(1) It appears that the defendants are now operating under a decree of injunction issued by the District Court in Toledo as the result of a civil anti-trust suit filed by the United States.

I have no fear of conflict between the two courts. Although it might be efficient to have this matter determined by the Court which has great familiarity with it, I feel that this Court may properly determine the scope of the relief, if any, to which the plaintiff may be entitled, and that the interests of justice will be served here as well as there.

(2) It is true that a transfer to Toledo would simplify access to sources of proof, at least to that proof in control of defendants.

The defendants have listed 76 witnesses residing in or near Toledo who will testify in connection with the submission of voluminous documents. The documents are in the possession of Fiberglas at Toledo and Newark, Ohio, and are contained in more than 3,000 file drawers. Undoubtedly, it would be burdensome for the defendants to transport all of these witnesses and documents to New York, although I think it is safe to assume that defendants will not find it necessary to use all the documents in all the file drawers to properly and efficiently defend. It is difficult to estimate at this stage just how many witnesses defendants will require.

Further, the defendants will seek testimony from persons connected with various battery manufacturers whose location is more proximate to Toledo than New York including a former officer of Fiberglas whose knowledge of the subject is important to defendants' case. He, among others, evidently is not subject to subpoena from this Court.

(3) It is a well known fact that the calendars of this Court are heavily congested. The case per judge is larger than that of any other District Court and is nearly seven times that of the Court in Toledo. Even though there is only one judge in the Toledo Court, it is fairly possible that this case will be reached sooner there than here, especially since it is a practice, as defendants assert, to assign a judge from the Eastern Division of that District to assist in Toledo.

The fact that a speedier trial may be held in the transferee forum is often given some weight in this type of application. See Gulf Oil Corp. v. Gilbert, 330 U.S. 501, 67 S. Ct. 839, 91 L. Ed. 1055; Magnetic Engineering & Manufacturing Co. *970 v. Dings Magnetic Separator Co., D.C.S. D.N.Y.1949, 86 F. Supp. 13; Mazula v. Delaware & Hudson R. R., D.C., 90 F. Supp. 966.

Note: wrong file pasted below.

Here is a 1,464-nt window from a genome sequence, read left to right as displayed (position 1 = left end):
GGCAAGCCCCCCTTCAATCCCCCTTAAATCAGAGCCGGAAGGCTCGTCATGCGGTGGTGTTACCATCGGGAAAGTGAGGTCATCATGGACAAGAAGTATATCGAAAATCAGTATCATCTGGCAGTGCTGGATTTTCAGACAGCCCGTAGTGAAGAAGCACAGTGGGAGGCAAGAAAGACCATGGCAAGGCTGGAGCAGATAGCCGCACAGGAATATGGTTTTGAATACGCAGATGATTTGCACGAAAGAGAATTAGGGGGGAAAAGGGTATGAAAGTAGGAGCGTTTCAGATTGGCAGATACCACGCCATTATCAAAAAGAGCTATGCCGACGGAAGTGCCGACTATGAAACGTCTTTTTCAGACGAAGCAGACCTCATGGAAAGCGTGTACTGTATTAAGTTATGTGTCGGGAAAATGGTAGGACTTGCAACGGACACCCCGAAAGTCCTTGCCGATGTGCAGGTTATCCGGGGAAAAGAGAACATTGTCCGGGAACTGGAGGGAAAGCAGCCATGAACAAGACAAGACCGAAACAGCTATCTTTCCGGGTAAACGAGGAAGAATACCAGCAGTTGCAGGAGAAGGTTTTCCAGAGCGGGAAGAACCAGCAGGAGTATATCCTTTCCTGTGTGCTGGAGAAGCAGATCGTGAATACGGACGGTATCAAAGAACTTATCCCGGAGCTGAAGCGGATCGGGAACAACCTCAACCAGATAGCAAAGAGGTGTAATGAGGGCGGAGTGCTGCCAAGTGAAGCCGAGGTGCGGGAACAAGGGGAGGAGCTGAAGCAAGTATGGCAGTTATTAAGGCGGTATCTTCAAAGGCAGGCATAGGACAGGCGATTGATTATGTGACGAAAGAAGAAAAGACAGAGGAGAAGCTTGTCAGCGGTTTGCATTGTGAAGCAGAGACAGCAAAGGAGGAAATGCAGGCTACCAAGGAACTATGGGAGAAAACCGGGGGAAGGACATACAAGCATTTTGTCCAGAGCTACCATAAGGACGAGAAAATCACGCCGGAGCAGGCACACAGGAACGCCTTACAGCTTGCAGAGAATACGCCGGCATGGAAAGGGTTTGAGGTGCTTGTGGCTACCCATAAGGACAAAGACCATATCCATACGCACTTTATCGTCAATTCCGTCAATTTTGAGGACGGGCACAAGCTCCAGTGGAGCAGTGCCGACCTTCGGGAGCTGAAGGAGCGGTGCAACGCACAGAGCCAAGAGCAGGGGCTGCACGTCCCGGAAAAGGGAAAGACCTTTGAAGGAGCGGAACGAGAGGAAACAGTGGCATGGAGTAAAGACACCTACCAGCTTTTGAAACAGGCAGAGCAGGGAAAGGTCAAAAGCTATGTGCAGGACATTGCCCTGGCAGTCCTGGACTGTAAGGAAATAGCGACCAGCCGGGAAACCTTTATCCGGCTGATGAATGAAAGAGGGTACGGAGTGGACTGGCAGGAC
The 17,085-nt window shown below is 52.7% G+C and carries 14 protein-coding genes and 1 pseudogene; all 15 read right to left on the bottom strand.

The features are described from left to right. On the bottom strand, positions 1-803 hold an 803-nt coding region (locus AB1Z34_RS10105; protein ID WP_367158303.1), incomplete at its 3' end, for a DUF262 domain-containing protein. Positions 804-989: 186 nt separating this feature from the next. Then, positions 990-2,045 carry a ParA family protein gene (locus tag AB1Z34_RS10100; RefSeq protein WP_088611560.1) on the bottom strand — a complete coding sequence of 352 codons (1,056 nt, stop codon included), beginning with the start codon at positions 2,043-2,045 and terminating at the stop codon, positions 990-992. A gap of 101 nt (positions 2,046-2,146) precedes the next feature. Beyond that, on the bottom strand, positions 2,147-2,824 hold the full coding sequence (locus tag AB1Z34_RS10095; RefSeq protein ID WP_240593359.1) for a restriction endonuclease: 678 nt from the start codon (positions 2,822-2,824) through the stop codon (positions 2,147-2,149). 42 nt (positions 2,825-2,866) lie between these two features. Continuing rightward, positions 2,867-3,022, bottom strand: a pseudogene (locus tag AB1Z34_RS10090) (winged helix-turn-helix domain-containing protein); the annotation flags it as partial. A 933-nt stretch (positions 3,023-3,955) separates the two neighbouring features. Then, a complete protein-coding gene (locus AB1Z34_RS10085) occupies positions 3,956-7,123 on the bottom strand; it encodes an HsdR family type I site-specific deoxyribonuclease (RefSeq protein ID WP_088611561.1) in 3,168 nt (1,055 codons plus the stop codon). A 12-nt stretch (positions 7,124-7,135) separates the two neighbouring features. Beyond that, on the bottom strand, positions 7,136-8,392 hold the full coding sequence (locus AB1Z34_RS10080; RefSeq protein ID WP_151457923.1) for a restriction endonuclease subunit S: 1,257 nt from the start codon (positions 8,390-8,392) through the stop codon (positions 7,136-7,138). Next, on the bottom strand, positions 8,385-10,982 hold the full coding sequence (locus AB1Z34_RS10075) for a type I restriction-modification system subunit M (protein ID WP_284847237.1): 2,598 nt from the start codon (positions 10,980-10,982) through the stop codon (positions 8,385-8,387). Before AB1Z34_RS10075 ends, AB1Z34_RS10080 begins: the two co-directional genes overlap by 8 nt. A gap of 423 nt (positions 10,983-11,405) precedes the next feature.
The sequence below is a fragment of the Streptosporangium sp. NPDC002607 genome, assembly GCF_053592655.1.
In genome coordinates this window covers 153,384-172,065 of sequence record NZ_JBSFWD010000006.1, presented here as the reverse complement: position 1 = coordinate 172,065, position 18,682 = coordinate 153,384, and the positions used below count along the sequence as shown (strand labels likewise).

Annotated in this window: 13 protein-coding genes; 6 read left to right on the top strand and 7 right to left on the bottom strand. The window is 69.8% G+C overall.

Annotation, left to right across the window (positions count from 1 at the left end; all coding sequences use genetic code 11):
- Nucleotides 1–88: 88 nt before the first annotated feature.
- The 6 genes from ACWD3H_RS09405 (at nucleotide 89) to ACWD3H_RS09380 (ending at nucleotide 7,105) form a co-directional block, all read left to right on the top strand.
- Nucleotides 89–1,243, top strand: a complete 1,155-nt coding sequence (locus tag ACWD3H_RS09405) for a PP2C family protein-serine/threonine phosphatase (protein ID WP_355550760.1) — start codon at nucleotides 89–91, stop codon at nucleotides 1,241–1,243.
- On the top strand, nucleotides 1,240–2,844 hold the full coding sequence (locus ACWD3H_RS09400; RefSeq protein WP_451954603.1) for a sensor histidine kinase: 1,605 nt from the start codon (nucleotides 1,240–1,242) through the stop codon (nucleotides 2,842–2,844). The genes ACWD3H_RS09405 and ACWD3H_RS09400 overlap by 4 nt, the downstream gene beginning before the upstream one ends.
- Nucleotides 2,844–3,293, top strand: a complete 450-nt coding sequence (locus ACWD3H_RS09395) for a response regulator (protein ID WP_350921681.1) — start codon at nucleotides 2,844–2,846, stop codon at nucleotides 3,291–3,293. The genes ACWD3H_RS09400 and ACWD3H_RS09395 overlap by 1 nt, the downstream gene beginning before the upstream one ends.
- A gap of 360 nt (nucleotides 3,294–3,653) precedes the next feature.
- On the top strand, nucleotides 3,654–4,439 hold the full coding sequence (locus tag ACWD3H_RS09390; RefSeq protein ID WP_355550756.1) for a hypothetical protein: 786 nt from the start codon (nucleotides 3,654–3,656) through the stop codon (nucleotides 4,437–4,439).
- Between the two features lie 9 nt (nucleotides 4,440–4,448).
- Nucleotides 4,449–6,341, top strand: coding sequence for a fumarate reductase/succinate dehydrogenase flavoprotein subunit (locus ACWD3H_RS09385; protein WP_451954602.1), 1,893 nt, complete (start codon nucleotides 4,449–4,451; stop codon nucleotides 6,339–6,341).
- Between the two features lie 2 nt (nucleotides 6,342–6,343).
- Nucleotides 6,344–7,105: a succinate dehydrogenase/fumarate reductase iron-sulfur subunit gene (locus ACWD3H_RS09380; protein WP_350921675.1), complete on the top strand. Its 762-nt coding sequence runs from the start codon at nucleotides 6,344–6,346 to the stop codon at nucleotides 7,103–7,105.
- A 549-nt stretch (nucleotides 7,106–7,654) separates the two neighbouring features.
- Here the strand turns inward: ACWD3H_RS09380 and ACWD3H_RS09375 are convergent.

However, I do not believe that the factor is greatly significant in this type of litigation. It is not improbable that the pre-trial activity with extensive examinations and discovery and inspection will consume much of the time while this case progresses on the calendar so that great delay will not result when the parties are actually ready for trial.

I am impressed with the defendants' second point. Naturally, a transfer would be a great convenience for defendants and their witnesses. But the plaintiff must also be considered.

Since December 16, 1949, when the assets of the plaintiff, exclusive of the legal title to this suit were transferred, the plaintiff's manufacturing and selling operations have been continued intact as the Glasfloss Division of Tilo Roofing Company, Inc., at the same locations and with the same management and personnel as theretofore. The executive officers and sales offices are located in New York City and the manufacturing plant is located in Hicksville, Long Island.

Plaintiff lists the names of eight officers and employees, all of whom live in, around or in close proximity to New York City, whose testimony will be material and necessary in support of plaintiff's case. It appears that at least three of these are concerned with the business of Tilo rather than of the plaintiff while a fourth is a practicing attorney in New York City. The other four are connected with the Glasfloss Division of Tilo.